A federal judge in Hawaii has suspended on Tuesday the application of the latest version of the anti-immigration decree of US President Donald Trump, just hours before it went into force in its entirety.
This decision of magistrate Derrick Watson is national in scope and should be the subject of a rapid appeal by the government, which intends to permanently prohibit the crossing of US borders to nationals of seven Muslim countries.
The third version of the decree “suffers precisely from the same evils as its predecessor,” wrote Judge Watson, noting that the text struggled to show how the authorized entry of more than 150 million foreign nationals from the target countries” would harm the interests of the United States “.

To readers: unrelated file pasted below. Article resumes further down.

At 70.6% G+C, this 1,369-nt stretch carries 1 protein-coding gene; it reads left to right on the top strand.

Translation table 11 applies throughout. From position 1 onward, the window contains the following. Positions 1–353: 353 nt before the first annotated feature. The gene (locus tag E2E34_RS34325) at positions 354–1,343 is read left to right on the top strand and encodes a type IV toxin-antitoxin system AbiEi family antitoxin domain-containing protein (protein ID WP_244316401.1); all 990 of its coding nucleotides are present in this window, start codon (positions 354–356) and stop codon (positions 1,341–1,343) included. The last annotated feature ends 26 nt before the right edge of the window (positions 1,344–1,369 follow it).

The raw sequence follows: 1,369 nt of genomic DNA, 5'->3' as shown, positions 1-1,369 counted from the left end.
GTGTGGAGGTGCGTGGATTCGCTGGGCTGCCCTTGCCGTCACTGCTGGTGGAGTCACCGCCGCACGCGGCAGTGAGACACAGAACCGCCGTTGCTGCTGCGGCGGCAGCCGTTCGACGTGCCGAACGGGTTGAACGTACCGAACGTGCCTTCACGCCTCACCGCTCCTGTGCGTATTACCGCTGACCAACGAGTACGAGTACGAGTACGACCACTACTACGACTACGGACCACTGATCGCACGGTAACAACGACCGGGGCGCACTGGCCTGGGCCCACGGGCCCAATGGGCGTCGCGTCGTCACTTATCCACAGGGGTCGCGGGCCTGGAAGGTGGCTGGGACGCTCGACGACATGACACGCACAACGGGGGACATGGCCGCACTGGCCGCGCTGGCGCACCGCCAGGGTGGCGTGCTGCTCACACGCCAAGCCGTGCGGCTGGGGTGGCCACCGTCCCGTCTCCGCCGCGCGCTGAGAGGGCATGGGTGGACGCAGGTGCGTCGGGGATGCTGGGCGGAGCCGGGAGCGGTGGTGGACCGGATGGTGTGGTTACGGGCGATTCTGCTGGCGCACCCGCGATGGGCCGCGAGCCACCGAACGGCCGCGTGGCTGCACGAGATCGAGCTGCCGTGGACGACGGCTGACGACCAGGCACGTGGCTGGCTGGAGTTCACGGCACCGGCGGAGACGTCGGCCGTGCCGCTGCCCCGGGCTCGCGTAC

This blocking relaunches an epic battle in the courts around Donald Trump’s desire to tighten the borders of the United States, citing reasons of national security. The president is accused by his detractors of targeting Muslims in a discriminatory way.
The two previous versions of his anti-immigration decree were also suspended by Federal judges. The case even went all the way to the Supreme Court, which ultimately offered a late victory, mostly a symbolic one, to the president, on a second version of the text with expired effects.
On September 25, Donald Trump signed a third and new decree that permanently bans the crossing of US borders to nationals of seven countries. These countries include Yemen, Syria, Libya, Iran, Somalia, plus North Korea and Chad. Punitively, the new decree also suspends the entry of Venezuelan government officials into the United States.
The restrictions laid down in the new decree were due to enter into force on Wednesday.